What difference does it make it I BF or not. As long as my child is fed, taken care of, and showered with love who really gives a rats ass.

Who really cares if I stick a pacifier in my daughters mouth as long as I play with her and love on her.

IF the worst thing I am doing to my child is formula feeding, sticking a pacifier in her mouth, or getting an epidural during labor, I should be GET KUDOS.... I am not beating her, starving her, forcing her into prostitution, doing drugs around her or while I am pregnant, tying her to a bed and forcing drugs down her throat, ect........

IF we want to talk about social norm.. I guess it safe to say that teen pregnancy and obesity are social norms too....

Stifler's - posted on 09/07/2010

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I planned to try breastfeeding for at least 12 weeks before I gave up if it wasn't working out. But I had so many lectures from people about how formula is just as good and very little encouragement to continue trying to breastfeed. It was pathetic. It's the norm in my peer group. Nobody I know that is my age except 2 people have breastfed longer than 6 weeks. A few people I know didn't even try to breastfeed at all and didn't want to.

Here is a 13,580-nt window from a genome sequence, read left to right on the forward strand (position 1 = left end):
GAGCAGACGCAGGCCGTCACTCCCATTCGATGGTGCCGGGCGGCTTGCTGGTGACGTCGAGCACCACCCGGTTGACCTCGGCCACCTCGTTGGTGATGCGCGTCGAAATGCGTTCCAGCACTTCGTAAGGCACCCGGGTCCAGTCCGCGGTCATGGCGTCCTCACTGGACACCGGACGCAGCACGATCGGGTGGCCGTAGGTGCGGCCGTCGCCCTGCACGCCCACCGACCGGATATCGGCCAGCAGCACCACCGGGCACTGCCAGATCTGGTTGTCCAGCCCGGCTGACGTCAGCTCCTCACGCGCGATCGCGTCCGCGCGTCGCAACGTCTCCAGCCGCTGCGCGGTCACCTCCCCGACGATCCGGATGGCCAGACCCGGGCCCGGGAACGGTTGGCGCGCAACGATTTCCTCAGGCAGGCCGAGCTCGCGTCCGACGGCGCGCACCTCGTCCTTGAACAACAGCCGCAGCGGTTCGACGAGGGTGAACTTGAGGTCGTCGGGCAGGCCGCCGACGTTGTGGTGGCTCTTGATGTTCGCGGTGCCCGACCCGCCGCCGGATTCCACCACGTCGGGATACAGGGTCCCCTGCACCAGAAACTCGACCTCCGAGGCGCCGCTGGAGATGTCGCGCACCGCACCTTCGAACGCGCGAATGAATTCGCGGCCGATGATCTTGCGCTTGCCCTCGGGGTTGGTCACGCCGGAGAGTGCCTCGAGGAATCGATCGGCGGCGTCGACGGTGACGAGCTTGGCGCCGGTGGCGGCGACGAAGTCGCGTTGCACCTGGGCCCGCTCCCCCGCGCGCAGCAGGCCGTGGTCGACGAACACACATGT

[deleted account]

Fair point Sara.

So if breastfeeding rates are on the rise does that mean that formula feeding was once a social norm now becoming outdated (seeing as it has taken some pretty substantial health advocacy and education strategies to increase breastfeeding rates)? That as a social norm it has been around for a long time (especially as certain generations in certain cultures once viewed formula feeding as a class and status symbol -ie: formula was once seen as superior to breastmilk and if you were wealthy and educated enough you gave your child formula, only the poor breastfed.) and is only now being reinstated as an option for feeding your child, just one of many choices parents have rather than one tied to societal expectations.

Or that formula has always just been an option for feeding your child and the popularity of that choice has just swung during different times depending on the information available. Do societal influences play a part at all in the popularity of those choices even if they don't necessarily make it a "norm".

Or none of the above? I don't mean to turn this into a formula debate but I am so taken by the fact that so far this is the first time I have ever been able to actually DEBATE the topic without it turning defensive and personal. I know that feeding your child is such a personal and intimate part of parenting that many people place a high emotional stake in the topic, but it should be able to be debated in such a manner so long as everyone remains respectful.